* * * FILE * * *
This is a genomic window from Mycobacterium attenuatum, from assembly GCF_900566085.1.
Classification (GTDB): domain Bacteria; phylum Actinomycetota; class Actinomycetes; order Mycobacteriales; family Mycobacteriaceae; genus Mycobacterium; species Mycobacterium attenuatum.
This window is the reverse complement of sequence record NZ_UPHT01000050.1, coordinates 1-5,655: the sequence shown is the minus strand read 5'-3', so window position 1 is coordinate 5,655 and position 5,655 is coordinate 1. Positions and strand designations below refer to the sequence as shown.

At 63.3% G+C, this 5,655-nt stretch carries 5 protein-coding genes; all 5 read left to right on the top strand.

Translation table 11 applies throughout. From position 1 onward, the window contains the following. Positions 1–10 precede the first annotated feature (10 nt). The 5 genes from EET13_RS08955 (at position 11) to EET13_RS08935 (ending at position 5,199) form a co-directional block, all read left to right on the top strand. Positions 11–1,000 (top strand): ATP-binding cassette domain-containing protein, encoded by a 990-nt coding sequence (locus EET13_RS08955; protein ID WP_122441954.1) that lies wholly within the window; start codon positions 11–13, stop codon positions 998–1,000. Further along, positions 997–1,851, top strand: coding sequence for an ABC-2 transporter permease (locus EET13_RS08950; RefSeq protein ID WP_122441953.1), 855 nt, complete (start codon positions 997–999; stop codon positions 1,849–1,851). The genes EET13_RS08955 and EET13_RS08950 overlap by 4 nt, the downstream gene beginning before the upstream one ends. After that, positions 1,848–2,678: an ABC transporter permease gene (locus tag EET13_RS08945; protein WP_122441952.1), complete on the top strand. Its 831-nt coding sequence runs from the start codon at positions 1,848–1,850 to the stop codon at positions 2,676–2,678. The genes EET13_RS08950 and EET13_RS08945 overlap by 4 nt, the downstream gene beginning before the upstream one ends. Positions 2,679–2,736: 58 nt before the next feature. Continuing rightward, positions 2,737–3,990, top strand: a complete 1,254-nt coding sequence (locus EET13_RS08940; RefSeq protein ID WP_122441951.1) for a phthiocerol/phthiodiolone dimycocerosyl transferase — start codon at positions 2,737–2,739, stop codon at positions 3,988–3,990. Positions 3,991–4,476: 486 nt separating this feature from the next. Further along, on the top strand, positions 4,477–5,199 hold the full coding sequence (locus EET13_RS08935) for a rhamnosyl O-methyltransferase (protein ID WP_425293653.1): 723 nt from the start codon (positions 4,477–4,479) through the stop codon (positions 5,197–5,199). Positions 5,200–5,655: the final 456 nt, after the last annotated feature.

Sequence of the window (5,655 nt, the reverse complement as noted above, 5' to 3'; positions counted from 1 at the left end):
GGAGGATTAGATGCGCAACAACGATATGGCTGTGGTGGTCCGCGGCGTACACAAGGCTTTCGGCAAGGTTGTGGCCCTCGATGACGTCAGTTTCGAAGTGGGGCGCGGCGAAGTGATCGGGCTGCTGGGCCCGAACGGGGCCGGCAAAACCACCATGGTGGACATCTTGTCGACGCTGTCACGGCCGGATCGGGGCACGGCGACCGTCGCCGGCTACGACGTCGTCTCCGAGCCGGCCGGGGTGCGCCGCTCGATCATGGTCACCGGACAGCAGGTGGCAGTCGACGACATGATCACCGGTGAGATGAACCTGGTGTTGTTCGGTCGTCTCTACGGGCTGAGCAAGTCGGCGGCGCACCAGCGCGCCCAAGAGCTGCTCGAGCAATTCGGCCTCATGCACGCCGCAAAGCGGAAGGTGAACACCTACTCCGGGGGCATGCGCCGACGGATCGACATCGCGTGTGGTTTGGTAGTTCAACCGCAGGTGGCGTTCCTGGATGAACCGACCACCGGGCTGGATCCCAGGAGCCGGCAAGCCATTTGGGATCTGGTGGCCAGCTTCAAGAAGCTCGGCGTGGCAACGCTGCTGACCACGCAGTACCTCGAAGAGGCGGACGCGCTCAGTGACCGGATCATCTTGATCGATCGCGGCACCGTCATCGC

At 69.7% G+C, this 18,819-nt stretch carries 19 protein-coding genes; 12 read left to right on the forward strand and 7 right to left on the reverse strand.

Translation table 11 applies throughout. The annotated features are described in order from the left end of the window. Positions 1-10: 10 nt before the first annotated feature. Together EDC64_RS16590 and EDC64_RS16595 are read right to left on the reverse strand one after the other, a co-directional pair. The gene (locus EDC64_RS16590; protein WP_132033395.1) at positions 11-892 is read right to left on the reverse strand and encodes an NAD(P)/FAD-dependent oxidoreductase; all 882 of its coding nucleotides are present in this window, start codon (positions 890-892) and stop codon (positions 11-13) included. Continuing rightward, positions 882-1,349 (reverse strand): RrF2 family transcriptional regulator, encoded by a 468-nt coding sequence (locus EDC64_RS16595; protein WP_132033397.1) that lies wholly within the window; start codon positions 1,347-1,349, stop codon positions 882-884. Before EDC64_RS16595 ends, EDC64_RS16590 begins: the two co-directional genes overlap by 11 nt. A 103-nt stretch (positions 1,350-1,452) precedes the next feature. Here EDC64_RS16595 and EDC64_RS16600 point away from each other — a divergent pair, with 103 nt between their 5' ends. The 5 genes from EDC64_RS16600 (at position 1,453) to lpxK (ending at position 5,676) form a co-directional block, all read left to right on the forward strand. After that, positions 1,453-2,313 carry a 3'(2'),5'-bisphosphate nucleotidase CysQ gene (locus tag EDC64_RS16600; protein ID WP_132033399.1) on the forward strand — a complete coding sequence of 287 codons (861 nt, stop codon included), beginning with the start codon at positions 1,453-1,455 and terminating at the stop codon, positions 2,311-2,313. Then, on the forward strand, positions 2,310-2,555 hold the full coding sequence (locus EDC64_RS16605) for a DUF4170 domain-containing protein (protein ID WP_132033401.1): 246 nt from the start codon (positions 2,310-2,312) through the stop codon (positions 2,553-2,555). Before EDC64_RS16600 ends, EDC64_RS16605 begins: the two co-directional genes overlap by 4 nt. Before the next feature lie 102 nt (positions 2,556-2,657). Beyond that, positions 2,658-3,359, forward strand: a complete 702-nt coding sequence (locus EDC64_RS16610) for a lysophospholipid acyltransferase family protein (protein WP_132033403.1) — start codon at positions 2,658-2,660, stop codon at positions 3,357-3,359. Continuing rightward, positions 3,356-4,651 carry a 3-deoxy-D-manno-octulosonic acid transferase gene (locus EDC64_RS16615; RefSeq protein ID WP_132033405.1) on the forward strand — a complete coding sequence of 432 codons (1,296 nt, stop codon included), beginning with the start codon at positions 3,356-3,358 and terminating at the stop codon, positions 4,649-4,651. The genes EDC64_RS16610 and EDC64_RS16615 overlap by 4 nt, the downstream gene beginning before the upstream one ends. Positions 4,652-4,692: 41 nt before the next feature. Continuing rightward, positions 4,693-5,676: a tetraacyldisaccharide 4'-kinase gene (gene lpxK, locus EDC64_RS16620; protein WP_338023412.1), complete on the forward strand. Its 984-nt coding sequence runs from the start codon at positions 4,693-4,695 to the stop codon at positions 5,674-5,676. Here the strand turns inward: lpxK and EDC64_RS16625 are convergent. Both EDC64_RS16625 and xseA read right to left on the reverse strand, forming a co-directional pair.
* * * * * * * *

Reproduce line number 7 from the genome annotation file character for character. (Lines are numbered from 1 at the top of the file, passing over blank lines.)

GGAGGATTAGATGCGCAACAACGATATGGCTGTGGTGGTCCGCGGCGTACACAAGGCTTTCGGCAAGGTTGTGGCCCTCGATGACGTCAGTTTCGAAGTGGGGCGCGGCGAAGTGATCGGGCTGCTGGGCCCGAACGGGGCCGGCAAAACCACCATGGTGGACATCTTGTCGACGCTGTCACGGCCGGATCGGGGCACGGCGACCGTCGCCGGCTACGACGTCGTCTCCGAGCCGGCCGGGGTGCGCCGCTCGATCATGGTCACCGGACAGCAGGTGGCAGTCGACGACATGATCACCGGTGAGATGAACCTGGTGTTGTTCGGTCGTCTCTACGGGCTGAGCAAGTCGGCGGCGCACCAGCGCGCCCAAGAGCTGCTCGAGCAATTCGGCCTCATGCACGCCGCAAAGCGGAAGGTGAACACCTACTCCGGGGGCATGCGCCGACGGATCGACATCGCGTGTGGTTTGGTAGTTCAACCGCAGGTGGCGTTCCTGGATGAACCGACCACCGGGCTGGATCCCAGGAGCCGGCAAGCCATTTGGGATCTGGTGGCCAGCTTCAAGAAGCTCGGCGTGGCAACGCTGCTGACCACGCAGTACCTCGAAGAGGCGGACGCGCTCAGTGACCGGATCATCTTGATCGATCGCGGCACCGTCATCGC